Steve Rawling was up next, a man known in the media industry as the ‘Infinite Storyteller’, with over 25 years of experience across a variety of roles in the field. He provided storytelling and presentation tips and tricks, stating frankly to bear in mind that “it’s not about you… telling other people’s stories is the way to become an infinite storyteller.”
Ash Dykes followed, the 25-year-old Welsh explorer who in 2014 became the first person to traverse Mongolia on foot, solo and unsupported. He spoke of his many journeys, both leading up to the trek and the 78-day expedition itself and the challenges he has faced along the way. His inspirational speech included advice for any would-be adventurers—“You must mentally believe that you can do it before you physically put your body through it.”
Solicitor and consultant Will Baker later spoke on prisons and immigration detention centres and the necessity for the public to “hold a mirror to power”, to ensure that conditions are kept fair and safe. He described the groups of volunteers that visit these centres and accompany the asylum seekers if they are deported, stating that they must ask “is this fair? Is this reasonable? Is this decent?” He highlighted that deportation cannot be avoided, so it “must be done in the fairest way possible.”
Baker praised the British authorities in their ability to “deescalate problems… with as little physical force as possible”, but still emphasised the importance of the public increasing their involvement with official processes, to prevent key organisations from gaining too much power.
The penultimate speaker was Marcus East, a technology director who prefaced his lecture by declaring “this is not supposed to be inspirational… this is a warning.” This attention-grabbing statement was startling after a day fairly full of positivity and inspiration, causing the audience to sit up and focus perhaps more even than previously.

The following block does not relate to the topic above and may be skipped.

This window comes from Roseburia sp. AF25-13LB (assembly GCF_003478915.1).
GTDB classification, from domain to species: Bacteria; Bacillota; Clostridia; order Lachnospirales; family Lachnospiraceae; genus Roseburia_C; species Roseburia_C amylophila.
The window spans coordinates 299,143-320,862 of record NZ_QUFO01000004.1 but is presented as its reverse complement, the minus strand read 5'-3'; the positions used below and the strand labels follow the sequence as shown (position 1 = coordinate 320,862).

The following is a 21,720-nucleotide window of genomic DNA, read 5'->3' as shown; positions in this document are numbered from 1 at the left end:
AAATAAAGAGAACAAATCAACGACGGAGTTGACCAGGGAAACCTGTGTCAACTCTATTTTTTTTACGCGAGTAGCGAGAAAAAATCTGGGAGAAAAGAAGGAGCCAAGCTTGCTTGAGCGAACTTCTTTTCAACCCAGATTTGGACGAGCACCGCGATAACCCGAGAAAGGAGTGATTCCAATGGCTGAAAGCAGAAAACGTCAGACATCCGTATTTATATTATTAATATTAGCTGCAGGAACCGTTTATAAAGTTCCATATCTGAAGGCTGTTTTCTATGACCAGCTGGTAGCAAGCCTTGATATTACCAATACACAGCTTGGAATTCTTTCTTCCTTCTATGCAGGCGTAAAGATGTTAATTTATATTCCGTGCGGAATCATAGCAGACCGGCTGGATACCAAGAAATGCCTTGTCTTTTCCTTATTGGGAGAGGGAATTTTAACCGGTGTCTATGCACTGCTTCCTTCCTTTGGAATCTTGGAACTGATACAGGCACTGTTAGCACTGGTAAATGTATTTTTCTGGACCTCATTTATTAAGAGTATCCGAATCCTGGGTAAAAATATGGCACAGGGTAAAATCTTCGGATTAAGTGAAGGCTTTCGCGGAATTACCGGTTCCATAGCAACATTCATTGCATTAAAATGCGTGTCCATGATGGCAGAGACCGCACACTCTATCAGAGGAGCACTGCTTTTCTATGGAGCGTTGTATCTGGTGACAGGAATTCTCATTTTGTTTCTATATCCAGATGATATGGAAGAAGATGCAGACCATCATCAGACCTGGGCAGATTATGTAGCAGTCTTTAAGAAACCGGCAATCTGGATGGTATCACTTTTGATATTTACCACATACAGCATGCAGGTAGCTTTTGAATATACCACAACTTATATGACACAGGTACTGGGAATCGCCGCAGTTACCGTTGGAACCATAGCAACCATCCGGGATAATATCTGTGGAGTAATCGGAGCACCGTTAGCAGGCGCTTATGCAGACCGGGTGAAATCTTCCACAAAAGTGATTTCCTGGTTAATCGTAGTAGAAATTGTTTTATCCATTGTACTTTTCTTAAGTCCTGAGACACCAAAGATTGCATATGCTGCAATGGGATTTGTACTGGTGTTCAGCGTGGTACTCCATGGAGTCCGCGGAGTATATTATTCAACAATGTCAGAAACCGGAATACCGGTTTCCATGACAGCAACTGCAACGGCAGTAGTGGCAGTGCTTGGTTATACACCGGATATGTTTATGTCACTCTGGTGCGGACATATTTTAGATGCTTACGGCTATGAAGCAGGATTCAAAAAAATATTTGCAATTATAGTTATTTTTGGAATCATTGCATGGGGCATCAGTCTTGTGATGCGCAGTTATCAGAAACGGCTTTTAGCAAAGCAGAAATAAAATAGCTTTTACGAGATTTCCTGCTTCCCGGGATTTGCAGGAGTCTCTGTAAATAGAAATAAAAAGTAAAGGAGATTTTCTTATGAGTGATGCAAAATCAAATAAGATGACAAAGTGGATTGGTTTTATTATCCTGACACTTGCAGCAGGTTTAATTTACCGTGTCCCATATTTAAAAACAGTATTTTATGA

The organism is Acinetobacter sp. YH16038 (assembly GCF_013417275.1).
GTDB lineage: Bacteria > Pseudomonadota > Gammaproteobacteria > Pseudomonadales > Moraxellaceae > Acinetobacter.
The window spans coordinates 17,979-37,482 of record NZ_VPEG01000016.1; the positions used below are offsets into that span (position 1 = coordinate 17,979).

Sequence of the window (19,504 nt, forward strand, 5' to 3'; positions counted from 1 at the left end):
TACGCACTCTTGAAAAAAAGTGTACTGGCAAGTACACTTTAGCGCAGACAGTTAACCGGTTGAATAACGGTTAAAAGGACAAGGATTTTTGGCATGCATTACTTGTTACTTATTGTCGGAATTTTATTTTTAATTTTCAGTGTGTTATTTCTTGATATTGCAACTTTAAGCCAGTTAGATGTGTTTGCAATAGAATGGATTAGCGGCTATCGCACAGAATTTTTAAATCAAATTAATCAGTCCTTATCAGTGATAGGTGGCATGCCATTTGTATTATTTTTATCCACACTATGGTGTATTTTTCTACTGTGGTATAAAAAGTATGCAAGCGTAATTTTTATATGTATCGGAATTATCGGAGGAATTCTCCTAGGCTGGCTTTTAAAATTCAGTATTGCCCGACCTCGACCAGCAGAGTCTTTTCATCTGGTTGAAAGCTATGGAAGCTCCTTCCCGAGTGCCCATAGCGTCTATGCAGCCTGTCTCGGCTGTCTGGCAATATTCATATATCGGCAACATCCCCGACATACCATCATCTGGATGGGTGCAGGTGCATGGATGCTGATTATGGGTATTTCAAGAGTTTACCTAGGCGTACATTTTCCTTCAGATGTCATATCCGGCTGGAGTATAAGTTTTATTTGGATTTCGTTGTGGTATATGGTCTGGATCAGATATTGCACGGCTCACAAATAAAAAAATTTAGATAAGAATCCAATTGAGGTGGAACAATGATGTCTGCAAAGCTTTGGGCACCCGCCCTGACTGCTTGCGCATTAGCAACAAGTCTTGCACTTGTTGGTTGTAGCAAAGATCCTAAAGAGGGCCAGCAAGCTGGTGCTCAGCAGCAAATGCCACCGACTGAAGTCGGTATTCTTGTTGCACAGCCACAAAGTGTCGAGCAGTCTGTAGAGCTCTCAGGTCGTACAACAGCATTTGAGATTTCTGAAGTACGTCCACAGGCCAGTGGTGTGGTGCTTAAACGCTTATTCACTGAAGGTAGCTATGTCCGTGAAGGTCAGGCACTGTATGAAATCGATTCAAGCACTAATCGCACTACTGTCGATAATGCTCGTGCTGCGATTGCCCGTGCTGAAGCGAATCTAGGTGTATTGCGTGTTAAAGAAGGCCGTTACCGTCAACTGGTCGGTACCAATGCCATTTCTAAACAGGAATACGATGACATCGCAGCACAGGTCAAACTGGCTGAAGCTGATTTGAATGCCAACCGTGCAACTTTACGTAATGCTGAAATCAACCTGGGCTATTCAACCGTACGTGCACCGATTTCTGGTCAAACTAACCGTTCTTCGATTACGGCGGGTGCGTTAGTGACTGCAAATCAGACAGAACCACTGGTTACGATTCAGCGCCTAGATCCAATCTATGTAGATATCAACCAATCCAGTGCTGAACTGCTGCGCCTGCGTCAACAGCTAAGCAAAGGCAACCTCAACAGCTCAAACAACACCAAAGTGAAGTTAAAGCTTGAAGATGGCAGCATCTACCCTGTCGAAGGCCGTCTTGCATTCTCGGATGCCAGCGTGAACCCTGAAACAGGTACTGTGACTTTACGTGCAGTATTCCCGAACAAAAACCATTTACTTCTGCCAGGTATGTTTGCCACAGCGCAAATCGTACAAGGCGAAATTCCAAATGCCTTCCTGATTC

He went on to discuss the rapid pace of technological advance and how there is a hidden side of it, of “dark tech” that could potentially be used to control people in the near future. He warned of the “civil unrest suppression” robots currently undergoing construction in Silicon Valley, as well as the armed drones that are being tested every day in the USA. East finished his speech by reminding the audience of the first of Isaac Asimov’s famous 1942 Laws of Robotics: “A robot may not injure a human being or, through inaction, allow a human being to come to harm.”
The final guest of the day was digital artist Sumit Sakar, who worked with a whole range of mediums before moving onto software and 3D printing. He showed many examples of his previous multi-modal work, much of it based on Hindu mythology and “comic iconography”.
After showing these pieces, Sakar informed us that he would be making live digital 3D sculpture then and there on his tablet. The screen was initially filled with a pixelated ball, but within 10 minutes of stylus tapping and trance music had become a screaming demon clawing its way out of a box. The transformation was astonishing and it was a fantastic way to finish the day.
Closing the conference, Tulsiani and the event organisers Khatun and Chen came back onto the stage to present gifts to the speakers. We were reminded that 12 years ago, neither Air BnB, nor Facebook, nor Uber existed, but are today worth a combined £250 billion—a real-life illustration that possibilities truly are infinite.